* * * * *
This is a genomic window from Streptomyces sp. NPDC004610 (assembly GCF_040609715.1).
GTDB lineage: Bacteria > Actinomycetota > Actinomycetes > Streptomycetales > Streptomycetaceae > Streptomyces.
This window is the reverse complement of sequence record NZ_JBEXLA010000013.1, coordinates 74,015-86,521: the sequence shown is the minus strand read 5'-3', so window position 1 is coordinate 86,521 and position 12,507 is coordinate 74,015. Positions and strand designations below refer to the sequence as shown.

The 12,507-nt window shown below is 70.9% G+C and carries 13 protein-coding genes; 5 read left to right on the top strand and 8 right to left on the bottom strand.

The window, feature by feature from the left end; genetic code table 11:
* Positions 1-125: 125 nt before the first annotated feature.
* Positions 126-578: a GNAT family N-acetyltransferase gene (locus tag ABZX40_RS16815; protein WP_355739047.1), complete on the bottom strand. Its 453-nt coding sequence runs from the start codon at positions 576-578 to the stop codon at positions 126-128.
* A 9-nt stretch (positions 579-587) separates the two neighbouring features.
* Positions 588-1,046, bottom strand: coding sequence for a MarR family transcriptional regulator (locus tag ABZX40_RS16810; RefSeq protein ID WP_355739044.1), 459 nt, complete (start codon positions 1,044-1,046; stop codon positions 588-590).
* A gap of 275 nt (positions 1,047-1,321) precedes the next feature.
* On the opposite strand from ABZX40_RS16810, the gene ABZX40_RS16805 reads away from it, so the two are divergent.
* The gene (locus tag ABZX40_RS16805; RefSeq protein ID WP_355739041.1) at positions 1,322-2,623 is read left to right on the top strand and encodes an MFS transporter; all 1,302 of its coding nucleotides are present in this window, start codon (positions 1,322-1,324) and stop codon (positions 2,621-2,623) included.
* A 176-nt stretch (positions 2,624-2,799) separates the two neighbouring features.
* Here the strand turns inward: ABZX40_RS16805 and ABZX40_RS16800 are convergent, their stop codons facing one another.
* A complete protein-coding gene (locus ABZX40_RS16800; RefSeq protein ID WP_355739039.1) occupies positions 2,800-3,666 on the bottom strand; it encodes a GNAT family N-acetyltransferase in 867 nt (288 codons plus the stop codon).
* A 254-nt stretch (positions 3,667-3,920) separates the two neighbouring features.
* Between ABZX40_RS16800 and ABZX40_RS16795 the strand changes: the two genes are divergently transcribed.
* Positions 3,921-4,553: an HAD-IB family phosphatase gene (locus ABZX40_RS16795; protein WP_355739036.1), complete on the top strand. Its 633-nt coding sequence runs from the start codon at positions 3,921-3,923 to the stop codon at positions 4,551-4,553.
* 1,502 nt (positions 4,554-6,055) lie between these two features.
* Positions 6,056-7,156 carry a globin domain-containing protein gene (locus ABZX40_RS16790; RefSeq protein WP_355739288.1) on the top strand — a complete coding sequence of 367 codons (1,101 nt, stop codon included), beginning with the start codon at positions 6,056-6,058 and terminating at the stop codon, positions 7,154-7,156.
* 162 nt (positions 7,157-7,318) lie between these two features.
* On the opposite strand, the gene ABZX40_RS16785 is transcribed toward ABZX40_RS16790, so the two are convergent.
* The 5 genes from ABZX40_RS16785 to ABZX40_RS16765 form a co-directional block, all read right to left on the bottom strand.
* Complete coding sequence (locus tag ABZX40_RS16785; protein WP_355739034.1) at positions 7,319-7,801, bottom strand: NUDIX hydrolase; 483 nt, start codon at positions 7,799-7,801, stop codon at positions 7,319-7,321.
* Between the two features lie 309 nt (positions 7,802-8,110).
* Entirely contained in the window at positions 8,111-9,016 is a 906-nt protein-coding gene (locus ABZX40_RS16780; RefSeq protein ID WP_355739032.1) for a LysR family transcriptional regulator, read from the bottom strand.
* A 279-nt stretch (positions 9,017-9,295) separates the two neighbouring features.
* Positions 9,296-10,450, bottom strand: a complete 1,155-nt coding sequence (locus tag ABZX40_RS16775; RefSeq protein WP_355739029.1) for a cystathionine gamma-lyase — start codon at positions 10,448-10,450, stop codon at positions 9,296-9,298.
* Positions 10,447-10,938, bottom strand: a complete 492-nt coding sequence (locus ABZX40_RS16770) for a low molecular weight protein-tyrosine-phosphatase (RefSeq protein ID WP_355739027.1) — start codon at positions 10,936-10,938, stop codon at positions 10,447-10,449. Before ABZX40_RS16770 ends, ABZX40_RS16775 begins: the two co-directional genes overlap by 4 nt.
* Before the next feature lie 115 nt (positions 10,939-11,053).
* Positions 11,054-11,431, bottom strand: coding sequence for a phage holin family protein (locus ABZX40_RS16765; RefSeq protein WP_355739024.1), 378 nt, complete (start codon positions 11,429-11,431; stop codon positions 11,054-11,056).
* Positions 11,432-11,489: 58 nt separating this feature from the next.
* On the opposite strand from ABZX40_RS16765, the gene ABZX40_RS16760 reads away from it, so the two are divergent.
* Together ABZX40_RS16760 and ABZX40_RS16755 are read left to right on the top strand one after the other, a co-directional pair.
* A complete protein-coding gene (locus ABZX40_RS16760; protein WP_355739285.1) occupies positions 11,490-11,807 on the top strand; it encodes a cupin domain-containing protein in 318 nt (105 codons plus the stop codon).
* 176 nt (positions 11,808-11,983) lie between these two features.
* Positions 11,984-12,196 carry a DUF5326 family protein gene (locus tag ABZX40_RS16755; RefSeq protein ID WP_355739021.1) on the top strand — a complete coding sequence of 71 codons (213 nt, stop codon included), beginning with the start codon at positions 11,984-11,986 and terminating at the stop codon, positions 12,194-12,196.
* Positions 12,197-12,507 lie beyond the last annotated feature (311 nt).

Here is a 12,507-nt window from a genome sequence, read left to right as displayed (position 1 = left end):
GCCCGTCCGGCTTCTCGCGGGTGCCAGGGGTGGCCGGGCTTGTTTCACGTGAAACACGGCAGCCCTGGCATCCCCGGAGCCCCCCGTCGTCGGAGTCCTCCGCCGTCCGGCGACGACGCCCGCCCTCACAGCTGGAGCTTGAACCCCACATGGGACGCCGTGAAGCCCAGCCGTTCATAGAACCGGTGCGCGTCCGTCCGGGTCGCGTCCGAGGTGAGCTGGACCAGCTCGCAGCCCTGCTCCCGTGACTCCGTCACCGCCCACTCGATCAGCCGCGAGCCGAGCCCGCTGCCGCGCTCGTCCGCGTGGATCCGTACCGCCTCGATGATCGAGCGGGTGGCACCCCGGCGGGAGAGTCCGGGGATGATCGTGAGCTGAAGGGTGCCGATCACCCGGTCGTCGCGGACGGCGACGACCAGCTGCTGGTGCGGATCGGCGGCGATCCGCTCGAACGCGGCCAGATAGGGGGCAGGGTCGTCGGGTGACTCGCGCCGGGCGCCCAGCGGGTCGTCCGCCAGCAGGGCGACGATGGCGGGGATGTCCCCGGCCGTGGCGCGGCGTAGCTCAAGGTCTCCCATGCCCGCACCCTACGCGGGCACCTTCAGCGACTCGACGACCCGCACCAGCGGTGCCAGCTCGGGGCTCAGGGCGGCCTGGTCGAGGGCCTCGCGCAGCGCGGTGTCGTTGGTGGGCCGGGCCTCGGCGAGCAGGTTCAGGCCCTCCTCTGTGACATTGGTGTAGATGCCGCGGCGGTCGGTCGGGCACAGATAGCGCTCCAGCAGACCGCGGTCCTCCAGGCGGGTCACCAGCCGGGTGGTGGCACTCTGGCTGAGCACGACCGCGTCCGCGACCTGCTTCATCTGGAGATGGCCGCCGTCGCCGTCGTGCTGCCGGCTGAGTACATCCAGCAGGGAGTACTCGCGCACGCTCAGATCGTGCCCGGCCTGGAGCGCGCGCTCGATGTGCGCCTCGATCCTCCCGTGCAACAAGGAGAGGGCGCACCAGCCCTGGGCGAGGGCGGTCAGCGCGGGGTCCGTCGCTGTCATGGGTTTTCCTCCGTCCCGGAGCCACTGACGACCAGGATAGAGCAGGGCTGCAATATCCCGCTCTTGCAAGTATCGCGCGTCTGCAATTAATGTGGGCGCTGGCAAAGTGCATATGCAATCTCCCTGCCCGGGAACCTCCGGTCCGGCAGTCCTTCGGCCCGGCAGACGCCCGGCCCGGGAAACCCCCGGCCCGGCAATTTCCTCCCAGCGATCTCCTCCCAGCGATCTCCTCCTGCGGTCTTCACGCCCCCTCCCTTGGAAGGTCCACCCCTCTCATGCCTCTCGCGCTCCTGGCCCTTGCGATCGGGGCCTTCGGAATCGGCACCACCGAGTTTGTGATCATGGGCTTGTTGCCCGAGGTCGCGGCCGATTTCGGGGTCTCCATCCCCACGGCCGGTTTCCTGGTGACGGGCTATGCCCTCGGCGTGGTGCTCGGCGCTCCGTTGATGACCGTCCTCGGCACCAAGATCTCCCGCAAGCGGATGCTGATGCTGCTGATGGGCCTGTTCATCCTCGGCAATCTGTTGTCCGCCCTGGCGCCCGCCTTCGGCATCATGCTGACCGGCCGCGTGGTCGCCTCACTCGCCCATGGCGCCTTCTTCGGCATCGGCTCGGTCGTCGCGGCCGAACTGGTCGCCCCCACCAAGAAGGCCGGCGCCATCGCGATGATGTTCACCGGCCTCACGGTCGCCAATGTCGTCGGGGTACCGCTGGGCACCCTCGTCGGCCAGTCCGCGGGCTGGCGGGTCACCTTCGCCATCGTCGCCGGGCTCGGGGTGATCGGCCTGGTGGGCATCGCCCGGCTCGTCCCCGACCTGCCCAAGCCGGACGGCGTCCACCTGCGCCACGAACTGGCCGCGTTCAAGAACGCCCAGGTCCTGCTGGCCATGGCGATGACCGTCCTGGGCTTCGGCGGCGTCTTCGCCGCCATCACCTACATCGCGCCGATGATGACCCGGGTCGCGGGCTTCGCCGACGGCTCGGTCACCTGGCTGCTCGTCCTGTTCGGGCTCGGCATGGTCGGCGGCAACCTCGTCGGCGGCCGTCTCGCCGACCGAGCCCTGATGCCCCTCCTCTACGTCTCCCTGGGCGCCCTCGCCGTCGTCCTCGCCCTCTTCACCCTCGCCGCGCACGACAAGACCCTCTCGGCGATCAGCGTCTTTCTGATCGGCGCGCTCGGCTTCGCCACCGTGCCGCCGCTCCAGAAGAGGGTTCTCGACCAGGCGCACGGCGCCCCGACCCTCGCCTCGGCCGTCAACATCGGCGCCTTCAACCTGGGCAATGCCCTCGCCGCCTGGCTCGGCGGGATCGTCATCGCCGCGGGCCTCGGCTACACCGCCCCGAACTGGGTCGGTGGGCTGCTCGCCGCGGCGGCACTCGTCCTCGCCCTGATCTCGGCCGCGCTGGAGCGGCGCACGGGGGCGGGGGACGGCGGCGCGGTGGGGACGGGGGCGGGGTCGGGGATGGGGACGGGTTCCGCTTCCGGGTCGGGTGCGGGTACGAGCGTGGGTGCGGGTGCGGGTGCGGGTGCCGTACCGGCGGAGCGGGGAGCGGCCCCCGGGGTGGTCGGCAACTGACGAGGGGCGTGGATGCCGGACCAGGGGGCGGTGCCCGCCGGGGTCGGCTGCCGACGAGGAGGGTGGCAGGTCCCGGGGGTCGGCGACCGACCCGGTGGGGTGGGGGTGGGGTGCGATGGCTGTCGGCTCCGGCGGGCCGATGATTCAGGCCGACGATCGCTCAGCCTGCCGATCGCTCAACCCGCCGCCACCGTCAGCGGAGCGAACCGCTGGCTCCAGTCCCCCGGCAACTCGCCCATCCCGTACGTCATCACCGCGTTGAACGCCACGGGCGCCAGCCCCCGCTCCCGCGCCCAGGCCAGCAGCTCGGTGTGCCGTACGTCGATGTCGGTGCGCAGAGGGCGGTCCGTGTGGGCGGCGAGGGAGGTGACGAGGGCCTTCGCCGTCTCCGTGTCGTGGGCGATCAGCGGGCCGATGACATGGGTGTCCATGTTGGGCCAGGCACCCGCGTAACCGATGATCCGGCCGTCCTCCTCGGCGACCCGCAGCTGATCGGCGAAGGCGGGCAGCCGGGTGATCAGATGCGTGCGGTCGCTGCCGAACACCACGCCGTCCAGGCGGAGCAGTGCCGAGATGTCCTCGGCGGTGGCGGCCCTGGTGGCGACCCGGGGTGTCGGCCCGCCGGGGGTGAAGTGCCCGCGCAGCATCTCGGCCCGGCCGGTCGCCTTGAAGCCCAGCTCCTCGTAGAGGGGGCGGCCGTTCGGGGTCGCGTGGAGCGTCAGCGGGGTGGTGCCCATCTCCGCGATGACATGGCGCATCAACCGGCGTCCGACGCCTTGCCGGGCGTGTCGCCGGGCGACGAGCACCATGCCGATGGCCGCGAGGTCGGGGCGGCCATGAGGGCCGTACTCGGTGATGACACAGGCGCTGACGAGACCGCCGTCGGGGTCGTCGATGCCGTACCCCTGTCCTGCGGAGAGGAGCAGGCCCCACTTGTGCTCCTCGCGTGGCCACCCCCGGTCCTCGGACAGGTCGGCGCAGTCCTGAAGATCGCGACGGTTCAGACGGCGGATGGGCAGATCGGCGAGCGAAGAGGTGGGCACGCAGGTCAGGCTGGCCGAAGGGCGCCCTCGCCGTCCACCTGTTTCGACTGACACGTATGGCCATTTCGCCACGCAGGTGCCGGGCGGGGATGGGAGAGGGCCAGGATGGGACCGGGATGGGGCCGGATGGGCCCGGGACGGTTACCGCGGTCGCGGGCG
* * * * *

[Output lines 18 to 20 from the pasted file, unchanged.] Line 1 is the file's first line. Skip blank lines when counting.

* Positions 3,921-4,553: an HAD-IB family phosphatase gene (locus ABZX40_RS16795; protein WP_355739036.1), complete on the top strand. Its 633-nt coding sequence runs from the start codon at positions 3,921-3,923 to the stop codon at positions 4,551-4,553.
* 1,502 nt (positions 4,554-6,055) lie between these two features.
* Positions 6,056-7,156 carry a globin domain-containing protein gene (locus ABZX40_RS16790; RefSeq protein WP_355739288.1) on the top strand — a complete coding sequence of 367 codons (1,101 nt, stop codon included), beginning with the start codon at positions 6,056-6,058 and terminating at the stop codon, positions 7,154-7,156.